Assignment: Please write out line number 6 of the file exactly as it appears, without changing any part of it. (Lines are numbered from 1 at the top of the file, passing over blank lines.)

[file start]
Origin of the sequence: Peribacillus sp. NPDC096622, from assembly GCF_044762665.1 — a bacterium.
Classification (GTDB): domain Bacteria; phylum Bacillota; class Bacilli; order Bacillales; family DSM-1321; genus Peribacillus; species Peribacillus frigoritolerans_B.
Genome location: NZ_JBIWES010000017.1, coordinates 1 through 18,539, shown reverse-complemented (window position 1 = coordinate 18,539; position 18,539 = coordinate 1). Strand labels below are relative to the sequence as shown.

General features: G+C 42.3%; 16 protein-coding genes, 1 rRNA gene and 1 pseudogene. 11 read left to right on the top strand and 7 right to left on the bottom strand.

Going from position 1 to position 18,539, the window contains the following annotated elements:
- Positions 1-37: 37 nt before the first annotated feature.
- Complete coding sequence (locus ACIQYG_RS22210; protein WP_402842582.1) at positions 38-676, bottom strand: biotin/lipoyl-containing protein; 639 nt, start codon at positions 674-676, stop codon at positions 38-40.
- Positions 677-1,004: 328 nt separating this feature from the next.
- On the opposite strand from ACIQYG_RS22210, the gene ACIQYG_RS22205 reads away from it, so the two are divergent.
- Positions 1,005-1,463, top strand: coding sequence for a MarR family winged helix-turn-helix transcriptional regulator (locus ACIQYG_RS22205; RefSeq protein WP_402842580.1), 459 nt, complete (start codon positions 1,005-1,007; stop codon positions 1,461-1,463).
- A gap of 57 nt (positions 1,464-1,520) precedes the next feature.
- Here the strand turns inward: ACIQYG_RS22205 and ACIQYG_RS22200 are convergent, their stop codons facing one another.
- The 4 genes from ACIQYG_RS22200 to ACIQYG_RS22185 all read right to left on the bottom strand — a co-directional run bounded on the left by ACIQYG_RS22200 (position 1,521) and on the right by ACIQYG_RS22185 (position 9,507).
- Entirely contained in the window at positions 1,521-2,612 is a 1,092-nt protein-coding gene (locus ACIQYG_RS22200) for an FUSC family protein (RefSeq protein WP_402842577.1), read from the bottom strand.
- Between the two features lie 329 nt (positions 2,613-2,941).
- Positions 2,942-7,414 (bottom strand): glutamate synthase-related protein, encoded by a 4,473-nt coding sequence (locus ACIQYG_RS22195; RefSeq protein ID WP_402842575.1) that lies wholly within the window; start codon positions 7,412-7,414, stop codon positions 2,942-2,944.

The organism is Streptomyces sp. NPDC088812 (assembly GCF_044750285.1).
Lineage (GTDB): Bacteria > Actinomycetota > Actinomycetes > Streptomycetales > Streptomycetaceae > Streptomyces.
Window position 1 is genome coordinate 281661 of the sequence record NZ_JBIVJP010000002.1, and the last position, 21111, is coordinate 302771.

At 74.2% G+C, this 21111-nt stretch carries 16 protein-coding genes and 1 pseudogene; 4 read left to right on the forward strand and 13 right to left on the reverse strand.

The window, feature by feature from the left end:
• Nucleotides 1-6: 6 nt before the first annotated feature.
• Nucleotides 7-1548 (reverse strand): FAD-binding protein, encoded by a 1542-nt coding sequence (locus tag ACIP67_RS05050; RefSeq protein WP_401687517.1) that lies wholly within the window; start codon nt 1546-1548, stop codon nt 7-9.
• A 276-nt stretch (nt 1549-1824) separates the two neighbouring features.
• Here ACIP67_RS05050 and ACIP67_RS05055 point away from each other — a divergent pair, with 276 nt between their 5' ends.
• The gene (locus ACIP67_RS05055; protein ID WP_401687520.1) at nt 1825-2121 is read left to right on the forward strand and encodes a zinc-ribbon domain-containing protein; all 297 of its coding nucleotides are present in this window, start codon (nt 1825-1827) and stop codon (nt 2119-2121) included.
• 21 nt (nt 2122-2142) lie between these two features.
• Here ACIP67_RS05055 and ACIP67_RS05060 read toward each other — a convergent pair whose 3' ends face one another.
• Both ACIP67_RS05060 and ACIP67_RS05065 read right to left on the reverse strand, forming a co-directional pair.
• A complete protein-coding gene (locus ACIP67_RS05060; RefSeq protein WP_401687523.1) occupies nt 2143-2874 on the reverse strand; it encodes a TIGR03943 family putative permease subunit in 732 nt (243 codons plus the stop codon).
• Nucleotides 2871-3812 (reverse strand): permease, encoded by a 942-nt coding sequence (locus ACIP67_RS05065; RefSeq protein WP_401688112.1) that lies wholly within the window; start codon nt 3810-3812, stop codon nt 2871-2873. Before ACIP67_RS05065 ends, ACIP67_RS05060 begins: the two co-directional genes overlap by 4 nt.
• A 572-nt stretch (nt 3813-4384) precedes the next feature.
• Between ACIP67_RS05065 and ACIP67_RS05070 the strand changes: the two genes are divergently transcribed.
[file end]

- Positions 1-37: 37 nt before the first annotated feature.